Leading to an increased risk of Suicide
Suicide prevention Day –September 10th
Almost seven percent of South African people age 20 or older have a personality disorder, an umbrella term for several personality types characterized by chronic social dysfunction, a large study funded by NIMH and others reveals. However, less than one-fifth of the people with a disorder received mental-health treatment in the year before the study.
More than one-third of those with a personality disorder also had a substance abuse disorder or an anxiety, mood or impulse-control disorder.
Results were published online ahead of print on September 3, 2008 in Psychopathology, by S. Suliman, M.A., D.J. Stein, Ph.D., and S. Seedat, Ph.D., of the Universities of Stellenbosch and Cape Town, and D. R. Williams, Ph.D., of the Harvard School of Public Health. Said Prof Stein of UCT one of the Researchers “ There is a high unmet need in the area of mental health, despite the effectiveness and cost effectiveness of mental health treatment. There is a huge need to improve screening for common mental disorders to decrease stigmatization and to improve mental health literacy.”
Symptoms of personality disorder often are extreme enough to be disabling because they may severely disrupt personal and professional relationships and, thus, home and work life. Some patients may have eccentric behaviors that include paranoia, while others display dramatic, emotional behaviors that include self-centered, antisocial, or other traits. Still others have anxious, fearful behaviors, including obsessions, compulsions, avoidance, or dependence.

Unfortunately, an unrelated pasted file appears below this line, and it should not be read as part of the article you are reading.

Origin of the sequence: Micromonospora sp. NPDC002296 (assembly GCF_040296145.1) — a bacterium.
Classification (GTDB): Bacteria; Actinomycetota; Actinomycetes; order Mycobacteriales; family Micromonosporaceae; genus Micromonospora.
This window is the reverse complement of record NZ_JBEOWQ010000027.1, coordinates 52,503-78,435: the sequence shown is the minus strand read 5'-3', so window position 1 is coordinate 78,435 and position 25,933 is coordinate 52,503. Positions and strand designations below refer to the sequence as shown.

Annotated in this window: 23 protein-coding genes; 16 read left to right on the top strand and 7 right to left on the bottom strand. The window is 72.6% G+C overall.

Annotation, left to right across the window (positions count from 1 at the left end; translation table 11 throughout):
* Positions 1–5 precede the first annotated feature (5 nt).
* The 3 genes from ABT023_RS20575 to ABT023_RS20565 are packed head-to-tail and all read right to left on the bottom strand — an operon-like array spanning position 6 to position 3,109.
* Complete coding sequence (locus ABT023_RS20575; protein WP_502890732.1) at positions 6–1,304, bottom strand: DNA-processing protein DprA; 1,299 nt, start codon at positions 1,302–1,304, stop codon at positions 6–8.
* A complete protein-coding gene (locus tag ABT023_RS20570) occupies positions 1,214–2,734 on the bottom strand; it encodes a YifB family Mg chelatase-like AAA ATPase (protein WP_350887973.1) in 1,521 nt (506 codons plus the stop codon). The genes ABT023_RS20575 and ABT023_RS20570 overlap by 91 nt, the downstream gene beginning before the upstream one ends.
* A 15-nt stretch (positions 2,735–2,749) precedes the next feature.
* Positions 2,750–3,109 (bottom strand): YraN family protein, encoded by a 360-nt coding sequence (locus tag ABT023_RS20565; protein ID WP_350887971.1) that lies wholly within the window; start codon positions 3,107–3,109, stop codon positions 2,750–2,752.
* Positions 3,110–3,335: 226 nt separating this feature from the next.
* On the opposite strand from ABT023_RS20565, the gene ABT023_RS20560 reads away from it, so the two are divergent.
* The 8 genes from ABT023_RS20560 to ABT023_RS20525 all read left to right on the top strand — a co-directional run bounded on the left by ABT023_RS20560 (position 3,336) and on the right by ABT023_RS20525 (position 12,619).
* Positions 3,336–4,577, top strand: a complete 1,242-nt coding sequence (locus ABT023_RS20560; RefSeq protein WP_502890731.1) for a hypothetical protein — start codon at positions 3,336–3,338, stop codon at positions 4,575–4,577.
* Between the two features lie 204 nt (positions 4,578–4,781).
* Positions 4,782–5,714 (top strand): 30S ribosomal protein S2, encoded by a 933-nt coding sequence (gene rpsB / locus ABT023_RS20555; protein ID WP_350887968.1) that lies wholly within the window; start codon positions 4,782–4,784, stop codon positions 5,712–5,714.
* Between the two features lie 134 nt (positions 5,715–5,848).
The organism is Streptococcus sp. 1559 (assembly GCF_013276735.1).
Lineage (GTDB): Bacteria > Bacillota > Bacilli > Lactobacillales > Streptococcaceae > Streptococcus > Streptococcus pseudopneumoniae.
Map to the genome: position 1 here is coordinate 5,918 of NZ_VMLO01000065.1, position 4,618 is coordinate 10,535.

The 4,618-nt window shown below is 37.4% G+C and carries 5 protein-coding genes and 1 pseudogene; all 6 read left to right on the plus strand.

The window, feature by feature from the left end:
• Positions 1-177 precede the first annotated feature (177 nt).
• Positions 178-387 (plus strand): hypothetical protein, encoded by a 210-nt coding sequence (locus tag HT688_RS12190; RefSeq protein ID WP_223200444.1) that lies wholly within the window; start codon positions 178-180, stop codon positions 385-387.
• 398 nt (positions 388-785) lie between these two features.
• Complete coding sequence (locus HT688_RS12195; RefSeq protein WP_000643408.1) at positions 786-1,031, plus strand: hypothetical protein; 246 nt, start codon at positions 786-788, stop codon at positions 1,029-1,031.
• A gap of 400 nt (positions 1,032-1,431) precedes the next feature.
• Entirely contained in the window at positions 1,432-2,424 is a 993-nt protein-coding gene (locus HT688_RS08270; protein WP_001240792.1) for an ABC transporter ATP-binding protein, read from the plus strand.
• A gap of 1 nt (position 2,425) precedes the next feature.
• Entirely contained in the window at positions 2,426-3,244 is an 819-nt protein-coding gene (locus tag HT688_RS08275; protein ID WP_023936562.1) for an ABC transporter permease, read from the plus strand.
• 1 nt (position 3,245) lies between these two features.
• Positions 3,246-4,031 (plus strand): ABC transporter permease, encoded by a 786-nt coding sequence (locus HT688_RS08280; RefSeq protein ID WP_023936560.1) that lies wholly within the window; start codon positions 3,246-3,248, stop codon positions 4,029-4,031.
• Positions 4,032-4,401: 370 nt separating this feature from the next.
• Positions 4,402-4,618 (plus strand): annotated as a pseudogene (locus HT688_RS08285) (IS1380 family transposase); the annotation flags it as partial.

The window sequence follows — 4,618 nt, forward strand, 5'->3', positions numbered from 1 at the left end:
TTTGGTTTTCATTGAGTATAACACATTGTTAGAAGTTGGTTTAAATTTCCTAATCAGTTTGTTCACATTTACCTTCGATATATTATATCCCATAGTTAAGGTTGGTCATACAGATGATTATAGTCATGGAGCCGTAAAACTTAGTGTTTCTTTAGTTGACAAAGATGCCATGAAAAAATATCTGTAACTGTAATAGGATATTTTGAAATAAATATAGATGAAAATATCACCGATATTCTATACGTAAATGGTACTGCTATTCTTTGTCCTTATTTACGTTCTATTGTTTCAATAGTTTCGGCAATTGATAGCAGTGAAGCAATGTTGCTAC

The rate of personality disorder found in this study is lower than the nine percent rate found in the U.S. in other studies,1 but is similar to that in other low- to middle-income countries.
Data for the research came from the South African Stress and Health study, which was carried out in conjunction with the World Health Organization World Mental Health Survey Initiative
The study included 4,433 community-dwelling South Africans of all races, with Black South Africans comprising the majority of respondents. Few studies of personality disorder, and none of this size, had been conducted in South Africa previously.
The findings reveal not only the low treatment rate of psychiatric disorders in South Africa, but also that personality disorder and its tendency to occur with other psychiatric illnesses is a universal phenomenon that cuts across countries and races. South Africa is fortunate in having a 8am to 8pm help line 365 days a year to help people with Mental health problems. 0800 12 13 14 or sms 31393. Said Zane Wilson the Founder of the South African Depression and Anxiety Group,”” more and more people are coming forward with their problems for referrals and treatment, from the most remote parts of south Africa. Mental illness is still highly stigmatised in some areas and SDADG provides a safe place for people to get help with or without a medical aid””
For further information contact Janine on 082 338 9666
Or Zane Wilson 083 321 4163